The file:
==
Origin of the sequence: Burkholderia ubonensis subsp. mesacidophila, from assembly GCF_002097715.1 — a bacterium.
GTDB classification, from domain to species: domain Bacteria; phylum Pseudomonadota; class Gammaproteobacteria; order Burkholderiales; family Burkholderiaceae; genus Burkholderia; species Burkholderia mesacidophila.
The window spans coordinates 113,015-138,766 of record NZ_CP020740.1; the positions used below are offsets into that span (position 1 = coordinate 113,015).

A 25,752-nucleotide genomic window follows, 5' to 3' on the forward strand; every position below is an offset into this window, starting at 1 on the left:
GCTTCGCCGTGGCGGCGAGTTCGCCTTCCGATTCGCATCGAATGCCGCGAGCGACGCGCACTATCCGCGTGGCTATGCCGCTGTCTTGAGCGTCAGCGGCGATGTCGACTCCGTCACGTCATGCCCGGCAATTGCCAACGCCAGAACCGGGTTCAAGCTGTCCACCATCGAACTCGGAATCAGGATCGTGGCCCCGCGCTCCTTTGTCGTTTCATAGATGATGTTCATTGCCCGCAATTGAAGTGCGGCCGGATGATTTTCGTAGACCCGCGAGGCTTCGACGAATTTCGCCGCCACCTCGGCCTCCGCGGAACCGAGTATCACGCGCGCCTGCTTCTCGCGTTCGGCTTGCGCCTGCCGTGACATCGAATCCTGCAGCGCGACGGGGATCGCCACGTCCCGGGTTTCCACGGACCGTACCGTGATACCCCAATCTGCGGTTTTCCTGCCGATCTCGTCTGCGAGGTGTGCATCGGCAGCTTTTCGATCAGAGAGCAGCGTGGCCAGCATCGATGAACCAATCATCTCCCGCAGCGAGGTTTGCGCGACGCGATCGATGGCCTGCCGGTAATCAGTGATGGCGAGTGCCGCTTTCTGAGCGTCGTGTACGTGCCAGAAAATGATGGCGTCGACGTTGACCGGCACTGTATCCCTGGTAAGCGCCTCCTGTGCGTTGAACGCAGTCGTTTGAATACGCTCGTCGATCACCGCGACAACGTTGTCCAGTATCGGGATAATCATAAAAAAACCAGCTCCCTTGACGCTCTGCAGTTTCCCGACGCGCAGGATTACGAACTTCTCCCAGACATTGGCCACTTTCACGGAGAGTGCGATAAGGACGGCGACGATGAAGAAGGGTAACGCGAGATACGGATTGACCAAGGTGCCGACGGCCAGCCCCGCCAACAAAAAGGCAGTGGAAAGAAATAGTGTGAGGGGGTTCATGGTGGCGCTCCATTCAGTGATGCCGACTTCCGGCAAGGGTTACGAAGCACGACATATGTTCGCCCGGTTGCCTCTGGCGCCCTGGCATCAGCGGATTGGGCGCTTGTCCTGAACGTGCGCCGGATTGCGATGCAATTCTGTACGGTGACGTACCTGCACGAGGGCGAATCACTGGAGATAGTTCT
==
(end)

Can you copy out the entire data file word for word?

Origin of the sequence: Burkholderia ubonensis subsp. mesacidophila, from assembly GCF_002097715.1 — a bacterium.
GTDB classification, from domain to species: domain Bacteria; phylum Pseudomonadota; class Gammaproteobacteria; order Burkholderiales; family Burkholderiaceae; genus Burkholderia; species Burkholderia mesacidophila.
The window spans coordinates 113,015-138,766 of record NZ_CP020740.1; the positions used below are offsets into that span (position 1 = coordinate 113,015).

A 25,752-nucleotide genomic window follows, 5' to 3' on the forward strand; every position below is an offset into this window, starting at 1 on the left:
GCTTCGCCGTGGCGGCGAGTTCGCCTTCCGATTCGCATCGAATGCCGCGAGCGACGCGCACTATCCGCGTGGCTATGCCGCTGTCTTGAGCGTCAGCGGCGATGTCGACTCCGTCACGTCATGCCCGGCAATTGCCAACGCCAGAACCGGGTTCAAGCTGTCCACCATCGAACTCGGAATCAGGATCGTGGCCCCGCGCTCCTTTGTCGTTTCATAGATGATGTTCATTGCCCGCAATTGAAGTGCGGCCGGATGATTTTCGTAGACCCGCGAGGCTTCGACGAATTTCGCCGCCACCTCGGCCTCCGCGGAACCGAGTATCACGCGCGCCTGCTTCTCGCGTTCGGCTTGCGCCTGCCGTGACATCGAATCCTGCAGCGCGACGGGGATCGCCACGTCCCGGGTTTCCACGGACCGTACCGTGATACCCCAATCTGCGGTTTTCCTGCCGATCTCGTCTGCGAGGTGTGCATCGGCAGCTTTTCGATCAGAGAGCAGCGTGGCCAGCATCGATGAACCAATCATCTCCCGCAGCGAGGTTTGCGCGACGCGATCGATGGCCTGCCGGTAATCAGTGATGGCGAGTGCCGCTTTCTGAGCGTCGTGTACGTGCCAGAAAATGATGGCGTCGACGTTGACCGGCACTGTATCCCTGGTAAGCGCCTCCTGTGCGTTGAACGCAGTCGTTTGAATACGCTCGTCGATCACCGCGACAACGTTGTCCAGTATCGGGATAATCATAAAAAAACCAGCTCCCTTGACGCTCTGCAGTTTCCCGACGCGCAGGATTACGAACTTCTCCCAGACATTGGCCACTTTCACGGAGAGTGCGATAAGGACGGCGACGATGAAGAAGGGTAACGCGAGATACGGATTGACCAAGGTGCCGACGGCCAGCCCCGCCAACAAAAAGGCAGTGGAAAGAAATAGTGTGAGGGGGTTCATGGTGGCGCTCCATTCAGTGATGCCGACTTCCGGCAAGGGTTACGAAGCACGACATATGTTCGCCCGGTTGCCTCTGGCGCCCTGGCATCAGCGGATTGGGCGCTTGTCCTGAACGTGCGCCGGATTGCGATGCAATTCTGTACGGTGACGTACCTGCACGAGGGCGAATCACTGGAGATAGTTCT